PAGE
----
Acrylic

160-180

3-4

.4

.10

Cellulose acetate

160

2-3

.7

.10

Cellulose acetate butyrate

170

2-3

.7

.10

Cellulose propionate

170

2-3

1.0

.10

Ionomer

170

8

.32

.05

LCP

300

8-24

na

.01

Nylon 6

180

4-5

.5

.10-.20

Nylon 6/6

180

4-5

na

.10-.20

Nylon 6/10

185

4-5

na

.15-.20

Nylon 4/6

250

2-4

na

.05

Nylon 11

170-200

4-5

.7

.02

Nylon 12

150-230

5

na

.10

Polyaryletherketone

300

3

na

.10

PBT

284

3

.25

.02

PC

250

3-4

.16

.02

PET

250

2-3

.25

.02

PETG

160

4-6

na

.08

Polyester elastomer

175-220

2-4

na

.03

Polyethersulfone

300

3-6

.43

.02

Polyethylene

185

2

.2

.05

Polyethylene (40% black)

195

3

na

.05

Polyethylene (30% glass)

185

2.5-3.5

na

.05

Polyimide

360

5-10

.32

.05

Polypropylene

195

2

.2

.02-.20

Polystyrene

180

2

.1

.02

Polysulfone

250

2-4

.1

.02

Polyurethane

180

3

.9

.01

PPE

190-230

2-4

na

.02

PPS

300

3-4

.2

.04

PVC

160

2

.4

.10

SAN

180

2

.3

.10

Styrene butadiene

140

2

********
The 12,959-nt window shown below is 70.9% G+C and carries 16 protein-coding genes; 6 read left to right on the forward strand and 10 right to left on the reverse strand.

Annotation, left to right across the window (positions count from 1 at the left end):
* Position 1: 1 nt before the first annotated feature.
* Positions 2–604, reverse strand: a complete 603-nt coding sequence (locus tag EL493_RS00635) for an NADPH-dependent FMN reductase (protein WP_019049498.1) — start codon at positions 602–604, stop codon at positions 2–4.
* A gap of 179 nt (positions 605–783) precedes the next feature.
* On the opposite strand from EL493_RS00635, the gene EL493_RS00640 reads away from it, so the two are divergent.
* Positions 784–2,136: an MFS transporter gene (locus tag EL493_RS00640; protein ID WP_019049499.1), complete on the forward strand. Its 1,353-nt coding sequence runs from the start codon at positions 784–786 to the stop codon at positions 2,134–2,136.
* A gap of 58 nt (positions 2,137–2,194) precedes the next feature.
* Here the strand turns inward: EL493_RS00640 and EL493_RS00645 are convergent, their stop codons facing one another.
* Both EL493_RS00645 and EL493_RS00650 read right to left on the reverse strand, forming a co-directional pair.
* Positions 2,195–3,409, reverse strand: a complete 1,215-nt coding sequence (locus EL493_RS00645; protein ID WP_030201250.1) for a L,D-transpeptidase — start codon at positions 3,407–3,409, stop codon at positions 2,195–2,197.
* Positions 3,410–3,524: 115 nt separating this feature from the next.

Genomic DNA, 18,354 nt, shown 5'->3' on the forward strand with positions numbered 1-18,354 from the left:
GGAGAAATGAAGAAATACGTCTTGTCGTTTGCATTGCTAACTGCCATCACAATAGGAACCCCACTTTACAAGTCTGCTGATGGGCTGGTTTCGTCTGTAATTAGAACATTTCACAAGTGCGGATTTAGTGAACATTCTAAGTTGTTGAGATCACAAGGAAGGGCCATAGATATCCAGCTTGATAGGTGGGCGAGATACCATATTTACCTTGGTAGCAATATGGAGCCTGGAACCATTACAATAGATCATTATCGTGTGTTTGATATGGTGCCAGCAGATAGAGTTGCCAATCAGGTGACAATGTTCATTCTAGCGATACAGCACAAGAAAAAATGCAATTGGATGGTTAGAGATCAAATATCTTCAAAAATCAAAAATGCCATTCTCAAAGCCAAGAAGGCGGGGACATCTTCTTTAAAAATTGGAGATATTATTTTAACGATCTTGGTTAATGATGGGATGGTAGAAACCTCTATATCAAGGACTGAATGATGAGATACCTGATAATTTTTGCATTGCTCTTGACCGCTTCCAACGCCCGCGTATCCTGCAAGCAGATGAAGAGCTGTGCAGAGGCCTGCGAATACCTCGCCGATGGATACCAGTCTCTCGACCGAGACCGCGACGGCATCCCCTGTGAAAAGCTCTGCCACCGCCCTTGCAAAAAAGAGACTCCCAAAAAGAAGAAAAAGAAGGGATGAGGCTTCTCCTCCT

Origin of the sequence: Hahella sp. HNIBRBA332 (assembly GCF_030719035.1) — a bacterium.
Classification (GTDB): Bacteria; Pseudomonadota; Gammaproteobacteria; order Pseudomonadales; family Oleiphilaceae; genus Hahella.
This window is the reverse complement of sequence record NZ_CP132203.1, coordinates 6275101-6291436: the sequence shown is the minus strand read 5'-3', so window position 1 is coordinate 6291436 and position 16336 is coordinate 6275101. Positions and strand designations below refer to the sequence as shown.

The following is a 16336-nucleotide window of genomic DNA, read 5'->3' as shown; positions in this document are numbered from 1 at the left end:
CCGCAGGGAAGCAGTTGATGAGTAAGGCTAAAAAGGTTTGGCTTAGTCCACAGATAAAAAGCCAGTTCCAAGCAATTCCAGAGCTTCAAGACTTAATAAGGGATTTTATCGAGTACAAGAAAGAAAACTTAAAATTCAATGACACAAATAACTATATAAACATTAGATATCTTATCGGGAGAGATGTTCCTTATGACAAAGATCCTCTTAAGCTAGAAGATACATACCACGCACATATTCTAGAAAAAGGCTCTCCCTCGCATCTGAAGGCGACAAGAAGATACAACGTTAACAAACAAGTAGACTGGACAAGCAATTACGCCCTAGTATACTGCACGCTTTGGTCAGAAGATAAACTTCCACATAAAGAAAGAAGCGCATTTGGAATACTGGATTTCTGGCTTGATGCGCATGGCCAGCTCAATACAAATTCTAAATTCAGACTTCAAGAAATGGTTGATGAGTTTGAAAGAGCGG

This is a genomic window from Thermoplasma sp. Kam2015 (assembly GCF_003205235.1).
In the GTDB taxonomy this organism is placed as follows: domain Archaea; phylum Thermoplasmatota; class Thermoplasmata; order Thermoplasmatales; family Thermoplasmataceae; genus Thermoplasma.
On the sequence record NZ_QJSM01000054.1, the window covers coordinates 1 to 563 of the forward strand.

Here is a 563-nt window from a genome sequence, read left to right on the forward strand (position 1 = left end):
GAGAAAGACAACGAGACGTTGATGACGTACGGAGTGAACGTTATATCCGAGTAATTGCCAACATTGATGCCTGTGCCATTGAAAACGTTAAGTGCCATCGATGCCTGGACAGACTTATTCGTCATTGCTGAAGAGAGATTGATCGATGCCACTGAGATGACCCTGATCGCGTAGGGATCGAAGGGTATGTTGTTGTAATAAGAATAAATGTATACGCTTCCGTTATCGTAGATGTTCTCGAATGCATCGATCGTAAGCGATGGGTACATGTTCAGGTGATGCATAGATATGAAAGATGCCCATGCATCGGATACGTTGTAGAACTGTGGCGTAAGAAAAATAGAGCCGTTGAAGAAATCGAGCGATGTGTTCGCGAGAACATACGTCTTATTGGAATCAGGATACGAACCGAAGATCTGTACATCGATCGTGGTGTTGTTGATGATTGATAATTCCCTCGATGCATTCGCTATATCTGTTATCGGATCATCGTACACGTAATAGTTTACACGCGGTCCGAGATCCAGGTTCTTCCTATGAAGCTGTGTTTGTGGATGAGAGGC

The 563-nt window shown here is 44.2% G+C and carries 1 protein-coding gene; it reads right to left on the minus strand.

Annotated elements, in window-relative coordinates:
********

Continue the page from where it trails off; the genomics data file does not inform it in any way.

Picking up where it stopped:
.6

.02


What's your preferred power source? Gas-fired dryers have become popular because of their much lower energy consumption per pound of resin dried. The more often the desiccant bed needs regeneration, the higher the power consumption. Different dryer designs require different power consumption, and it's wise to evaluate potential suppliers on energy consumption data. 

If you are in an area of high energy costs, special dryer features, such as a power regulator, may be available. Ask your dryer supplier if he will provide an energy audit of your situation to help you evaluate your conservation options. 

What's the ambient air like in your plant on a year-round basis? What are temperature extremes in the plant and variation in relative humidity from summer to winter? Drying efficiency is not independent of the weather outside. Prepare yourself to answer these questions, and you'll be off to a good start in your purchasing plans. 

With our thanks . . .
. . . to the drying experts at Comet Automation, Conair, Fasti, and Novatec for supplying material for this article.